The Booze Baron of the West Bank
In a land where neither business nor booze is known to prosper, one enterprising Palestinian turns hops and locally grown grapes into both profit and pride.
In an otherwise sleepy village twelve miles northeast of Jerusalem lies a markedly bustling hub of activity, where crates full of grapes and hops are brought in and full boxes of clinking bottles are brought out. Welcome to Taybeh, the only center for wine and beer production in the West Bank, and the first microbrewery in the Middle East.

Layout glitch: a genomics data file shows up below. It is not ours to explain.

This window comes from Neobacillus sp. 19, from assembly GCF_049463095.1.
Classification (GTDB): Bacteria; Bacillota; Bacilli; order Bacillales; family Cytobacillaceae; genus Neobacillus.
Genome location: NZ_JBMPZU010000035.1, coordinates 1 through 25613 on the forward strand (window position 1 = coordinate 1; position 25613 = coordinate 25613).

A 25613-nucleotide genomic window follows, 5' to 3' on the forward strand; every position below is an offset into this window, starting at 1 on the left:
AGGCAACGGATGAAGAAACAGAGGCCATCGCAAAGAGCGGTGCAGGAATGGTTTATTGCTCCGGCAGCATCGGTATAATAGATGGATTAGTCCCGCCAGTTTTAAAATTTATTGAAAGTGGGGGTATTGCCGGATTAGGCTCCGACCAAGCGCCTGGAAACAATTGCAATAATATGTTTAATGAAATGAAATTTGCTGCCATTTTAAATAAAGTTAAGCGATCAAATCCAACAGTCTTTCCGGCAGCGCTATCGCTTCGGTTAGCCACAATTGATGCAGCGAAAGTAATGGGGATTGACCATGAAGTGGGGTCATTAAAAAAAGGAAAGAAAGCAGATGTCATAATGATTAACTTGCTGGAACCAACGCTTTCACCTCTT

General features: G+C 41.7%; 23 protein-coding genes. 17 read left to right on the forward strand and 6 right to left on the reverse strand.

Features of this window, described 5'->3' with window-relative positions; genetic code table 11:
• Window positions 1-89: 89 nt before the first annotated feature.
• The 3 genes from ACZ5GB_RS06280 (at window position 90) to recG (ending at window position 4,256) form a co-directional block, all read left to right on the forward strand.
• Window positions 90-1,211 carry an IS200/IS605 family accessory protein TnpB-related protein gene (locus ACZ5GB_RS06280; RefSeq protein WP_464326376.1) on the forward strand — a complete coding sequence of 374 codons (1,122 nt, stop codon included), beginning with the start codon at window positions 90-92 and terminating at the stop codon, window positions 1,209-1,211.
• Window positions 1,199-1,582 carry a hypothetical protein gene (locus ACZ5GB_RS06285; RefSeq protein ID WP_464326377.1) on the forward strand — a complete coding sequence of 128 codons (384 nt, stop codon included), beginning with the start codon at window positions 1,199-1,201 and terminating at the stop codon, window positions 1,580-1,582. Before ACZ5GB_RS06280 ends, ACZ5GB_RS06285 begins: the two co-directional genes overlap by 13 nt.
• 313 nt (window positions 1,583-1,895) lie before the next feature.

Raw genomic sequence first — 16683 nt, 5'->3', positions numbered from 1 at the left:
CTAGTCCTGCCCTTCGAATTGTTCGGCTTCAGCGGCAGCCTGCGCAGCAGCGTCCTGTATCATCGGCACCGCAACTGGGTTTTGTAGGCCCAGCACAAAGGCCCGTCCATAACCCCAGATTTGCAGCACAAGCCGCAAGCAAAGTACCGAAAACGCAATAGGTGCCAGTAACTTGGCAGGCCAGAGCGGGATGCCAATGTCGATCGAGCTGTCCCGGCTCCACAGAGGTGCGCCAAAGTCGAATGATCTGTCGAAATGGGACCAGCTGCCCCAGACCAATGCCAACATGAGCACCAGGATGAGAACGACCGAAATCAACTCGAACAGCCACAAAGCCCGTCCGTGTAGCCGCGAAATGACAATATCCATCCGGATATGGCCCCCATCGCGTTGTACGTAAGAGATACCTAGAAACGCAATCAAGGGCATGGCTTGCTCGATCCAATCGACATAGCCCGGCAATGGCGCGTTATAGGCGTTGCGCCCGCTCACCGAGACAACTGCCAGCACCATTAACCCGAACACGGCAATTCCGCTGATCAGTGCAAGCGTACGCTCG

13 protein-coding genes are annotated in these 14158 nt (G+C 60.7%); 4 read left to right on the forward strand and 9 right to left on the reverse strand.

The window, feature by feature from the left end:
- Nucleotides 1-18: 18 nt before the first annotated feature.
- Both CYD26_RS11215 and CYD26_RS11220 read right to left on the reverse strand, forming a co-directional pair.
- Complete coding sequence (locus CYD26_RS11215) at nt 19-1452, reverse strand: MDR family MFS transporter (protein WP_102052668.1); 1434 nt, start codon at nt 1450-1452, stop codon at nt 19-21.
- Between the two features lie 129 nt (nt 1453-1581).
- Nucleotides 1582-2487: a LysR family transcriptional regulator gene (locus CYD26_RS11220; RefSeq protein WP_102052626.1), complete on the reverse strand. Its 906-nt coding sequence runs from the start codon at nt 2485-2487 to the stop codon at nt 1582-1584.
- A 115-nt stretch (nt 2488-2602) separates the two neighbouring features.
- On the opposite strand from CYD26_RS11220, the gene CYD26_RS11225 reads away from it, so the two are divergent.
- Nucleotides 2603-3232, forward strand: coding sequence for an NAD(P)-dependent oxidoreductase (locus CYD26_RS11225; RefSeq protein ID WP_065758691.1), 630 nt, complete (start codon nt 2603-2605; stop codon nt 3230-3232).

“Taste the revolution,” the poster on the door invites. Inside the Taybeh Brewery headquarters, men patrol a conveyer belt of brown bottles, checking that everything is fine each step of the way. Tiny Palestinian flags are draped across the roof, hanging above large steel barrels where malt, barley, and hops are being mixed with water from Ein Samia, a spring around twelve miles north of Ramallah. Next door is a different scene. Four men huddle around a big vat of grapes and verify their quality before they’re churned into liquid. In the corner, a man tests the acidity of the wine by pouring it into various test tubes.
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